Building social capital for internationalization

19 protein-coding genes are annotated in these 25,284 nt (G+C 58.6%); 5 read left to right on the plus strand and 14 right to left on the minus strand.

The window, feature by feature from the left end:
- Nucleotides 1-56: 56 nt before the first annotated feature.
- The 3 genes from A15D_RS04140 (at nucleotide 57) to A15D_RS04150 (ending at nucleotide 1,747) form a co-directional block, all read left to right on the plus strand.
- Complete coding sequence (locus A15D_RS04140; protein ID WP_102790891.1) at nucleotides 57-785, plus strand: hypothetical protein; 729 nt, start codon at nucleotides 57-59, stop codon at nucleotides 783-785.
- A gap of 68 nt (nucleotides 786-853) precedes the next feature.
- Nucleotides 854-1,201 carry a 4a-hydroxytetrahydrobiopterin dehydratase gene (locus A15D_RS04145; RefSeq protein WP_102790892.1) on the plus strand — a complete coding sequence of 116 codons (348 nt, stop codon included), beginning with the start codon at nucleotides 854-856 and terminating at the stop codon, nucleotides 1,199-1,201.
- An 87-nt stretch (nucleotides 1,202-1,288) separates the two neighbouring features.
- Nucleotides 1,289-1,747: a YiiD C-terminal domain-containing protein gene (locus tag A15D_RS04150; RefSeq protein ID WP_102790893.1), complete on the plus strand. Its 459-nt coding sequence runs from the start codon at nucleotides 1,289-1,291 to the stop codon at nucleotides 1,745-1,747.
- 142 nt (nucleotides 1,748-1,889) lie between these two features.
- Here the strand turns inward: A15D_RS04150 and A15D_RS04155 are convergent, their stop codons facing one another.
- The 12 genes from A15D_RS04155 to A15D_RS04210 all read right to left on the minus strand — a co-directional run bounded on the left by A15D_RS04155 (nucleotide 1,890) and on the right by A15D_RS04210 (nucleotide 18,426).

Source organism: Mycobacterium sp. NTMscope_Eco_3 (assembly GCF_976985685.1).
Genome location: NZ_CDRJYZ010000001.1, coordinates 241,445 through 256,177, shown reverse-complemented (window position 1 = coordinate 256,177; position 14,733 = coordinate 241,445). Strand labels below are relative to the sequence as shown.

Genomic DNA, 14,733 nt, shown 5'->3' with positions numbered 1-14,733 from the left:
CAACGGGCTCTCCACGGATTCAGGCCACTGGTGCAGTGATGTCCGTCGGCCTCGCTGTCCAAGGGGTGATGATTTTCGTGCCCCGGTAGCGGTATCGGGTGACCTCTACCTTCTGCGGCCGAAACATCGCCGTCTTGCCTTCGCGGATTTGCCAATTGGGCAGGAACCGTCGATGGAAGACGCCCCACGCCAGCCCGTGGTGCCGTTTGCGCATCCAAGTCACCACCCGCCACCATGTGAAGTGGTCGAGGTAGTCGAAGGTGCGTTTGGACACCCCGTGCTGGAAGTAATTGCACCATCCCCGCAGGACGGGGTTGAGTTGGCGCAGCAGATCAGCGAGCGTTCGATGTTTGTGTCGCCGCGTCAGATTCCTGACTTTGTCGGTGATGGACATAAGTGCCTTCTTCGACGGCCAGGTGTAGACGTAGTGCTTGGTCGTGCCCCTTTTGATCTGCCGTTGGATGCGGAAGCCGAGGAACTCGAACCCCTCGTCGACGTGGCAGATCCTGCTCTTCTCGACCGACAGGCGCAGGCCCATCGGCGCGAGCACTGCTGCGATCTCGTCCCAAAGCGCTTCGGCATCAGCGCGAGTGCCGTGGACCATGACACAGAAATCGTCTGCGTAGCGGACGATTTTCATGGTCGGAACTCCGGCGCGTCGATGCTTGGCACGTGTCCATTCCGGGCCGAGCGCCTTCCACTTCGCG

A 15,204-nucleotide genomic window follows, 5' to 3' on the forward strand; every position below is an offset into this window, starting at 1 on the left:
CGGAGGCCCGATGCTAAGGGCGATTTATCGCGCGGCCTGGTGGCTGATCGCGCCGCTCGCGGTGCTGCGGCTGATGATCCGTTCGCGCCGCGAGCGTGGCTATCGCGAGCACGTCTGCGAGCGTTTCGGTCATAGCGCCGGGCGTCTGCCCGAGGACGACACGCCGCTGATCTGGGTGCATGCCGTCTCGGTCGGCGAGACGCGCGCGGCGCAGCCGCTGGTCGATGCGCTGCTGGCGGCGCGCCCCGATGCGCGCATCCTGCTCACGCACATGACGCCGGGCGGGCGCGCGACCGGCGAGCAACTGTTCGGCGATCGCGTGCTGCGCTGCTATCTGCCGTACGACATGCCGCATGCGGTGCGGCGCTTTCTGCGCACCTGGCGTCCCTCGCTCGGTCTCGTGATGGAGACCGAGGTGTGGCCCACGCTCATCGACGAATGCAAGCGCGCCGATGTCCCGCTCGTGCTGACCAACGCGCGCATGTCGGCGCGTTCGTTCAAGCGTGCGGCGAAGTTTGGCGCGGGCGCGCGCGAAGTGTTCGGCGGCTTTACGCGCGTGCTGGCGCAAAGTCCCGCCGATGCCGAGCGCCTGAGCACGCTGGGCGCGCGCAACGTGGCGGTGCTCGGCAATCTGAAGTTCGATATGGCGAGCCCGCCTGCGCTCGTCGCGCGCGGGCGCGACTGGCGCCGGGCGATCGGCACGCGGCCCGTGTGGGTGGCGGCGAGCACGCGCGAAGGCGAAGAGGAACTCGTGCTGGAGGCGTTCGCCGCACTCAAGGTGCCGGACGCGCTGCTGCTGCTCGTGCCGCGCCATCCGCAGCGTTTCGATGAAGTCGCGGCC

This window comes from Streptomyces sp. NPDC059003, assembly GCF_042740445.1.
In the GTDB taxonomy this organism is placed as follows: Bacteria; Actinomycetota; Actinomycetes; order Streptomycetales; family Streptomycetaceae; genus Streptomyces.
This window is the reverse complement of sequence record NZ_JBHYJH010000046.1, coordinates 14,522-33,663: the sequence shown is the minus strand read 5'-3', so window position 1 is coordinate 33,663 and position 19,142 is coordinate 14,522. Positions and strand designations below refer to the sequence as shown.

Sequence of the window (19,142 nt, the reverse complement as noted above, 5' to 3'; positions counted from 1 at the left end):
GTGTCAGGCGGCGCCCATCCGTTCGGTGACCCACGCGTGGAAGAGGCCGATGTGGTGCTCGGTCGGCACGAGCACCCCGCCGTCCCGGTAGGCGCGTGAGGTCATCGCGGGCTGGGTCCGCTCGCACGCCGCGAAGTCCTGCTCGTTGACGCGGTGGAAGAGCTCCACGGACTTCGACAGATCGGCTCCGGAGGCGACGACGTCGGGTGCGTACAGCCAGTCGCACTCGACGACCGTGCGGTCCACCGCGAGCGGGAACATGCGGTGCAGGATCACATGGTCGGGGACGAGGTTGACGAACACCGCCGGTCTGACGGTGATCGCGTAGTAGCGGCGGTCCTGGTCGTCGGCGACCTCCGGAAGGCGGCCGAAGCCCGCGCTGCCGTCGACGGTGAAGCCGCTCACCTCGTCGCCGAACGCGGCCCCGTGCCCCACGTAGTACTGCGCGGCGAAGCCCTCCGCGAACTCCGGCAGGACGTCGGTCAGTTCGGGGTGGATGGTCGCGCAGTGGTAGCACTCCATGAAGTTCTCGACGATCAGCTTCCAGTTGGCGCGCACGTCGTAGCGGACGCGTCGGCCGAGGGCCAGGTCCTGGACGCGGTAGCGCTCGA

Social capital may be defined as social relationships that confer actual or potential benefits. It can therefore beunderstood as a particular type of resource. Recent research has drawn attention to how connections andrelationships (networking) both at home and abroad can be crucially important for small and medium-sizedenterprises (SMEs) seeking to export or invest abroad. However, relatively little is known about how SMEsinitiate, develop and maintain network relationships. This paper reports a study of 32 British SMEs exporting, orattempting to export, to Brazil and of domestic institutional agencies whose role was to facilitate businessconducted between British and Brazilian SMEs. The study explored both the functions of social capital for theSMEs and the process whereby it was developed. Its findings confirm the value of social capital in internationalentrepreneurship. It can provide information, interpretation, market opportunities, and some degree of protectionagainst the risks associated with foreignness, newness and smallness. The study also confirms the vitalimportance of personal trust in sustaining social capital between small firms.